WASHOUGAL, Wash. -- Three black bears have been causing a bit of chaos in a Washougal neighborhood because nothing seems to scare them away.
"We’ve actually gotten quite a few complaints, not just here, but around this whole area, a pretty good sized radius,” said officer David Hughes with the Washington Department of Fish and Wildlife.
One Washougal woman was so frustrated with the bears constantly nosing around her house, she installed a security camera to catch them in the act. Barb Taylor said the bears first started showing up at her home on Southeast Hidden Falls Road in May and now return regularly.
She bought a motion-activated game camera, which has captured several pictures of the bears on her property trying to get into her Dumpster, which she has secured with a padlock.
Photos: Washougal bears caught on cam
Taylor said the bears have also gotten into a neighbor's shed and destroyed a box beehive.
Another neighbor, who emailed KGW, complained that the bears were “not intimidated by noisemakers or gun shots.” They also said neighbors have taken the necessary steps of locking up food sources and using bear deterrents, to no avail.
According to wildlife officials, its not uncommon for bears to wander into town from the wilderness this time of year, in search of food.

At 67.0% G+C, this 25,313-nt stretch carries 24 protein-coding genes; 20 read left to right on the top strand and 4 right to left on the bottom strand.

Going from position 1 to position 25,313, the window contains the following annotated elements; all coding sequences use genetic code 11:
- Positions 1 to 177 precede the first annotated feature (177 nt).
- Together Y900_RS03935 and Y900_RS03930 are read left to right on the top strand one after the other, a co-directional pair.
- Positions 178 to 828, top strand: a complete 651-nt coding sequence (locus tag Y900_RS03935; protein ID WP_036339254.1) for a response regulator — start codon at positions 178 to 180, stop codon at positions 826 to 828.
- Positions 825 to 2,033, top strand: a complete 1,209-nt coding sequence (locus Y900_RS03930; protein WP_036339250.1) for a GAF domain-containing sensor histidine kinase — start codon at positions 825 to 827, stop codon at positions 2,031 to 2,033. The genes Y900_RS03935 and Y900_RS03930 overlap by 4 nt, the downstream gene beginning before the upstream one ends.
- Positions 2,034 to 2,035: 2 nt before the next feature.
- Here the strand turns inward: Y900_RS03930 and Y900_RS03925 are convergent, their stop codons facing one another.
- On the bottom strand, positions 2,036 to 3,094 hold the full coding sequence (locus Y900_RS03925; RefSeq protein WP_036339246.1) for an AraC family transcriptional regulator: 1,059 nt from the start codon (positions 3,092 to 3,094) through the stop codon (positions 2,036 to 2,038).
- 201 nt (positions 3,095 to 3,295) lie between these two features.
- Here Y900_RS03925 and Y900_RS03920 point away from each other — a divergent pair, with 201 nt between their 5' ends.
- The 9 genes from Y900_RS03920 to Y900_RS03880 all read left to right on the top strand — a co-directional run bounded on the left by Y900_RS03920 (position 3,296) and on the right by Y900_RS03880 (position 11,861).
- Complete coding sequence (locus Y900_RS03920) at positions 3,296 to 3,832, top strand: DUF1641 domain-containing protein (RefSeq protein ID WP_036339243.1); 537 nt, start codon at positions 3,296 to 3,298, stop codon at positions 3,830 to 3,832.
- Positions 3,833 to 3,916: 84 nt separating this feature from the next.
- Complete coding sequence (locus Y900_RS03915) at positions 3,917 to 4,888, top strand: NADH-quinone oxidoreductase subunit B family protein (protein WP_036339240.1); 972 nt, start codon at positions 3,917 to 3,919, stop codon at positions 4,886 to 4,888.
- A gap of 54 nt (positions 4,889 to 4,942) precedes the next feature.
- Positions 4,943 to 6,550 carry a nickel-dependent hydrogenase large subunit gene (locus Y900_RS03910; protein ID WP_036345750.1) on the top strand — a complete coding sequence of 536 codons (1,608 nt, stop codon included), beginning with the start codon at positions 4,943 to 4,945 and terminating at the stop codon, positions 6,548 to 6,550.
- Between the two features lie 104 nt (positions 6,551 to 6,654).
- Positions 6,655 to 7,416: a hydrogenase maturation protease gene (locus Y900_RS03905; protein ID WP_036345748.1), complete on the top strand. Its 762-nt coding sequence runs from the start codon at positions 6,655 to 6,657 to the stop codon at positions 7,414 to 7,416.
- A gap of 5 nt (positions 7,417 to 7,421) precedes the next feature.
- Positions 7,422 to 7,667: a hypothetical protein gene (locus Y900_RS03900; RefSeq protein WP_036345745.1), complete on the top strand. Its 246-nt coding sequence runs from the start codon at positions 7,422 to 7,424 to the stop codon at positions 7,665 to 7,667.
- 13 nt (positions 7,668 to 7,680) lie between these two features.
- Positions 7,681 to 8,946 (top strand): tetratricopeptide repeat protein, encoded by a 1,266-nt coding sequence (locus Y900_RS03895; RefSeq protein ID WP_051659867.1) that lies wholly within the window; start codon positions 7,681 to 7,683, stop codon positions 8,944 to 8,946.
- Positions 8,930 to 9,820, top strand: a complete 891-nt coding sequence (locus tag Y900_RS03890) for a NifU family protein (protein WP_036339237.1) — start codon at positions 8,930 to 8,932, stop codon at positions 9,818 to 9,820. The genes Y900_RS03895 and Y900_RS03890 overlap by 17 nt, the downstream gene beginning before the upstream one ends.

"If you move the attractant, get rid of the garbage or whatever’s bringing the bear in, than 99.9 percent of the time, that resolves the situation,” Hughes said.
But neighbors said they've contained their garbage and it doesn't make a difference. These bears are more than a nuisance and have become aggressive.
"If you walk out here towards dusk, you carry a gun because you don’t know," Taylor said. "I don't want to shoot (one of the bears). I don't want it dead."
She and other neighbors just want to see the bears removed from the area.
"We removed two bears out of this same area last year and more bears just moved right back in," Hughes said. "So you can’t always just move the bear to solve the problem.”
Earlier this month, wildlife officials did capture and relocate a black bear that had roamed into a Northeast Portland neighborhood.
In that case, the bear broke through some neighborhood fences before climbing a tree. It was eventually tranquilized, tagged, caged and then released into the Western Cascades.
Wildlife officials said trapping and removing bears should only be a last resort. They added that when a wild bear is caged and moved, it puts a great deal of stress on the animal, and some die.
"Our first response to these complaints is to get rid of attractants," Hughes said. "You know, put away your bird seed, put away your bird feeders, put away your garbage, use bleach to clean stuff.”
Living with Wildlife: Black Bears
Back in June of 2011, the Tualatin community had some fun with a bear incident in their area. A black bear wandered onto a school yard from the mountains and played cat-and-mouse with wildlife officials for hours before it was captured.
Captivated students got to safely watch the whole thing unfold right outside their classroom windows. Then, after the bear escapade was over, the Tualatin Elementary School officially changed its mascot from the panthers to the black bears.